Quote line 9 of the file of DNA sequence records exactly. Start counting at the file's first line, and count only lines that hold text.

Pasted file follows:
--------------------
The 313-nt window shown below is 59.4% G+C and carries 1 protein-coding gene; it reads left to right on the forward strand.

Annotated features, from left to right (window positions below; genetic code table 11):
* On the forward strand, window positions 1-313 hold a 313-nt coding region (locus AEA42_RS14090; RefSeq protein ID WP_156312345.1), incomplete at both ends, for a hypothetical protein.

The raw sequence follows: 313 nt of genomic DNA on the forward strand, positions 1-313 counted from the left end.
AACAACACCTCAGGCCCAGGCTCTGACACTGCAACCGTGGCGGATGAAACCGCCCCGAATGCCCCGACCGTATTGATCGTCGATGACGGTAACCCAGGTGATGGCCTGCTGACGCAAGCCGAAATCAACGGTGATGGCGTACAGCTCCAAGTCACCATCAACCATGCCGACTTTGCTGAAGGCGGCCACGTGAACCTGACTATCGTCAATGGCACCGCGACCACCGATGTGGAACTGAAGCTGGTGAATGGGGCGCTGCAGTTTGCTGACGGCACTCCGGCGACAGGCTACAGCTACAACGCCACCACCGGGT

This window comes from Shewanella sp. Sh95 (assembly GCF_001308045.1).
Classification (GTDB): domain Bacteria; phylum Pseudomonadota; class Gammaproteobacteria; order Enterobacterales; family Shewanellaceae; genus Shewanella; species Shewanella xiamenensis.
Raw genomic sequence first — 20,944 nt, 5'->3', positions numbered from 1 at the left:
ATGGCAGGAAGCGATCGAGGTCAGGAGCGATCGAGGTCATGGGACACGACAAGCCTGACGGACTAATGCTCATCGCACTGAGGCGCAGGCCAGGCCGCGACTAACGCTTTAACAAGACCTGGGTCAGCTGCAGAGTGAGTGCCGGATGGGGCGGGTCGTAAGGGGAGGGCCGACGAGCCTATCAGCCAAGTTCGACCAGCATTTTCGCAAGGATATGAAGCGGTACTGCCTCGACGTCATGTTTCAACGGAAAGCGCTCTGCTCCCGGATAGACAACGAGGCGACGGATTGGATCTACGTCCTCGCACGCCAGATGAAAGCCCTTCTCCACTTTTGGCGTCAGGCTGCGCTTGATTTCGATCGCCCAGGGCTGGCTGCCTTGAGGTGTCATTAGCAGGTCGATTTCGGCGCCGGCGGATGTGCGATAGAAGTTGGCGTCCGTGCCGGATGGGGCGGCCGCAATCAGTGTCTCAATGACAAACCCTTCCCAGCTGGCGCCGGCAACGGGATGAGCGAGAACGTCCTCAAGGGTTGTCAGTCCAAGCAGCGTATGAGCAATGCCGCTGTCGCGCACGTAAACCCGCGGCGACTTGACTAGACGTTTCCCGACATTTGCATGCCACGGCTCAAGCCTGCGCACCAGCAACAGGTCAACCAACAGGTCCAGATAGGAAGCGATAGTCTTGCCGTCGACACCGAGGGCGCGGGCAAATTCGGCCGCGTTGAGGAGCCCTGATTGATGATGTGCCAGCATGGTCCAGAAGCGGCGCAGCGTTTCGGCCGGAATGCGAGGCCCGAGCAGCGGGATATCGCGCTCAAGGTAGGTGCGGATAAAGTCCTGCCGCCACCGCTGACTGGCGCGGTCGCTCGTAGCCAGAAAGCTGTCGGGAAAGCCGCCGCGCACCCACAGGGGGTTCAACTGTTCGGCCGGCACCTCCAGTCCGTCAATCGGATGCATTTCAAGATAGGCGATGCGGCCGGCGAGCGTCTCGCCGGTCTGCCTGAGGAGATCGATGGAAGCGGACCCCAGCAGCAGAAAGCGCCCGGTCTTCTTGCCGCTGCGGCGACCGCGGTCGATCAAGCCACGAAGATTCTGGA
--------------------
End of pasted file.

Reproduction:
ATGGCAGGAAGCGATCGAGGTCAGGAGCGATCGAGGTCATGGGACACGACAAGCCTGACGGACTAATGCTCATCGCACTGAGGCGCAGGCCAGGCCGCGACTAACGCTTTAACAAGACCTGGGTCAGCTGCAGAGTGAGTGCCGGATGGGGCGGGTCGTAAGGGGAGGGCCGACGAGCCTATCAGCCAAGTTCGACCAGCATTTTCGCAAGGATATGAAGCGGTACTGCCTCGACGTCATGTTTCAACGGAAAGCGCTCTGCTCCCGGATAGACAACGAGGCGACGGATTGGATCTACGTCCTCGCACGCCAGATGAAAGCCCTTCTCCACTTTTGGCGTCAGGCTGCGCTTGATTTCGATCGCCCAGGGCTGGCTGCCTTGAGGTGTCATTAGCAGGTCGATTTCGGCGCCGGCGGATGTGCGATAGAAGTTGGCGTCCGTGCCGGATGGGGCGGCCGCAATCAGTGTCTCAATGACAAACCCTTCCCAGCTGGCGCCGGCAACGGGATGAGCGAGAACGTCCTCAAGGGTTGTCAGTCCAAGCAGCGTATGAGCAATGCCGCTGTCGCGCACGTAAACCCGCGGCGACTTGACTAGACGTTTCCCGACATTTGCATGCCACGGCTCAAGCCTGCGCACCAGCAACAGGTCAACCAACAGGTCCAGATAGGAAGCGATAGTCTTGCCGTCGACACCGAGGGCGCGGGCAAATTCGGCCGCGTTGAGGAGCCCTGATTGATGATGTGCCAGCATGGTCCAGAAGCGGCGCAGCGTTTCGGCCGGAATGCGAGGCCCGAGCAGCGGGATATCGCGCTCAAGGTAGGTGCGGATAAAGTCCTGCCGCCACCGCTGACTGGCGCGGTCGCTCGTAGCCAGAAAGCTGTCGGGAAAGCCGCCGCGCACCCACAGGGGGTTCAACTGTTCGGCCGGCACCTCCAGTCCGTCAATCGGATGCATTTCAAGATAGGCGATGCGGCCGGCGAGCGTCTCGCCGGTCTGCCTGAGGAGATCGATGGAAGCGGACCCCAGCAGCAGAAAGCGCCCGGTCTTCTTGCCGCTGCGGCGACCGCGGTCGATCAAGCCACGAAGATTCTGGA